Abortion is itself a violent and invasive procedure. It should be remembered that many women who are traumatised by abortion describe a sense of having been violated. Moreover, it is not acceptable as a society to kill a child for the crime of his/her father. A child may be conceived as the result of rape but cannot be held responsible.

There is a real concern that abortion providers are not primarily interested in abortion for rape victims but use them as a political tool. Those who advocate abortion on demand want abortion to be available to anyone, regardless of the circumstances. The use of rape victims is exploitative and trivialises the terrible damage done to women by rape. What makes rape a terrible crime is not the child's fault but the fact that a person has been subjected to a violent and humiliating attack.

What is pre-natal testing/screening?

Pre-natal tests are tests carried out on the pregnant woman which allow people to identify whether the unborn child has a particular medical condition. They are typically carried out with a view to aborting any child who does have such a condition. Clearly such tests seek to eliminate a certain class of human beings many of whom will have their lives taken merely for being disabled. As well as discriminating lethally against disabled people, such practices give out a wider social message that some lives are inherently worth less than others.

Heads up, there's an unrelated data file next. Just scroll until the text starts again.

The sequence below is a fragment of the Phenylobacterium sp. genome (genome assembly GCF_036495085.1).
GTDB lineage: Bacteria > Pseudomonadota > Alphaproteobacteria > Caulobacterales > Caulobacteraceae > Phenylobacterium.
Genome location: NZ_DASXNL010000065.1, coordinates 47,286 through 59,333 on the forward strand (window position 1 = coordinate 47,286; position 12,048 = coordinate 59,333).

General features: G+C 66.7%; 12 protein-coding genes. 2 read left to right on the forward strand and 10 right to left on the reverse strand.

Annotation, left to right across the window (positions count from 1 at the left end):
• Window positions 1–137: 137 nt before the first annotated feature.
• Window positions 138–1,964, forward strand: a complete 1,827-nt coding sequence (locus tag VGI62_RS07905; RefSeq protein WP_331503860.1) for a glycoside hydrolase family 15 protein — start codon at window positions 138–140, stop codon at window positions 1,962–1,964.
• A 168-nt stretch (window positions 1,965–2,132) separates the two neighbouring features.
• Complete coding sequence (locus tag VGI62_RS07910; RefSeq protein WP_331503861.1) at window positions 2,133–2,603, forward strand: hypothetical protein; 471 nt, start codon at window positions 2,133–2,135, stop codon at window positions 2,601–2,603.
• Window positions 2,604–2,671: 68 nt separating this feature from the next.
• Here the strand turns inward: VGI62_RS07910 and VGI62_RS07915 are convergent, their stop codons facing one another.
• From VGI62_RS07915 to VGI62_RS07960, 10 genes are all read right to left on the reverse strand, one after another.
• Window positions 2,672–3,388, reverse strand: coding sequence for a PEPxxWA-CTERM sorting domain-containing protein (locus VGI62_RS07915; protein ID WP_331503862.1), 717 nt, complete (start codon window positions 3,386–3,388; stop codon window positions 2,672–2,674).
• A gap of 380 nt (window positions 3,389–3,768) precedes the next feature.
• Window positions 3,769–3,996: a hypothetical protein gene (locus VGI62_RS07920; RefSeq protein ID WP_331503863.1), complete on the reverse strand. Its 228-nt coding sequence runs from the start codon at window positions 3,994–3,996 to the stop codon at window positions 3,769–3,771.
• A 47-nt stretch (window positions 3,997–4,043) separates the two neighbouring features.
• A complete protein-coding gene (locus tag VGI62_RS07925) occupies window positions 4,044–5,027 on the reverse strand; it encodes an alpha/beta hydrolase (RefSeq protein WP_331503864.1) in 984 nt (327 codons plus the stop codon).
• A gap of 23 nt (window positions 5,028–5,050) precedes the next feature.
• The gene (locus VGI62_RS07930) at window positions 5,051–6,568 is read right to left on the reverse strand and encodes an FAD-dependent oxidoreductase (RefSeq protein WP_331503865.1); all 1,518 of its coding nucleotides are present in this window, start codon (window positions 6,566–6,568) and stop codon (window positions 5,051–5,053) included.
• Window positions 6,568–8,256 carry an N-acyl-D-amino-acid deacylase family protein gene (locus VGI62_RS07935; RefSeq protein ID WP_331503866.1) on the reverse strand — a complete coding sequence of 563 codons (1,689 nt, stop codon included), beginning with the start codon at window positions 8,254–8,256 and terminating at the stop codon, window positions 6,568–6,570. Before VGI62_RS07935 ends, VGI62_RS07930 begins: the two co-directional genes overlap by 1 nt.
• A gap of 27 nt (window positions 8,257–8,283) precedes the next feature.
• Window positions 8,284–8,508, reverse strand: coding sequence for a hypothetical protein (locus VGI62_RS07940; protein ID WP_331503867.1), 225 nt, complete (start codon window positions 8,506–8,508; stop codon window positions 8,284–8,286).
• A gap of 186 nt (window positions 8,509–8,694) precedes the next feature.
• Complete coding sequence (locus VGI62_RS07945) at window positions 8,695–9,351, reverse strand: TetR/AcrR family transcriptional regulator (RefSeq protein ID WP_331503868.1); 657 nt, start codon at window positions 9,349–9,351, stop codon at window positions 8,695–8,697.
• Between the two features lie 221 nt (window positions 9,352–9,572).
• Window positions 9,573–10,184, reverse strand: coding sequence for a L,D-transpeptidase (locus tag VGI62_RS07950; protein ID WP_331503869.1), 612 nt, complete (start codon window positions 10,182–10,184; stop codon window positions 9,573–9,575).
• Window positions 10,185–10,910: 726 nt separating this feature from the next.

What are some of the effects of abortion?

The effect of abortion on the unborn child is death. The effect of abortion on the mother will vary from woman to woman. There are short-term and longer-term physical risks and also short and longer-term psychological risks such as grief, guilt, depression, anger, numbness and other painful  reactions. Some researchers and also post-abortion counsellors working for organisations such as ARCH (Abortion Recovery Care and Helpline) use terms like post-abortion trauma or post-abortion syndrome to describe some of the psychological harms recorded in post-abortive women.

What about unwanted children? 

When a pregnancy is unwanted, it often leads to abortion. Although everyone needs to be wanted - to be valued and esteemed by others - your right to life should not depend on whether someone else "wants" you, even your mother or father. Besides, an unwanted pregnancy, when not aborted, will nearly always result in a baby who is cherished and cared for.

What about a woman's right to choose?

The culture in our society of "a woman's right to choose" is used to justify abortion as a commonplace occurrence. Many women feel that they have no choice except abortion because society does not promote childbearing as a positive solution to a crisis pregnancy. Women who have abortions are not given objective information about the humanity of the child in the womb, the possible physical and psychological complications of abortion and the reality of post-abortion trauma. There is no legal requirement for abortion counsellors to tell the woman about her other options. Women who "choose" abortion are therefore not given the opportunity to make a truly informed choice based on a range of options.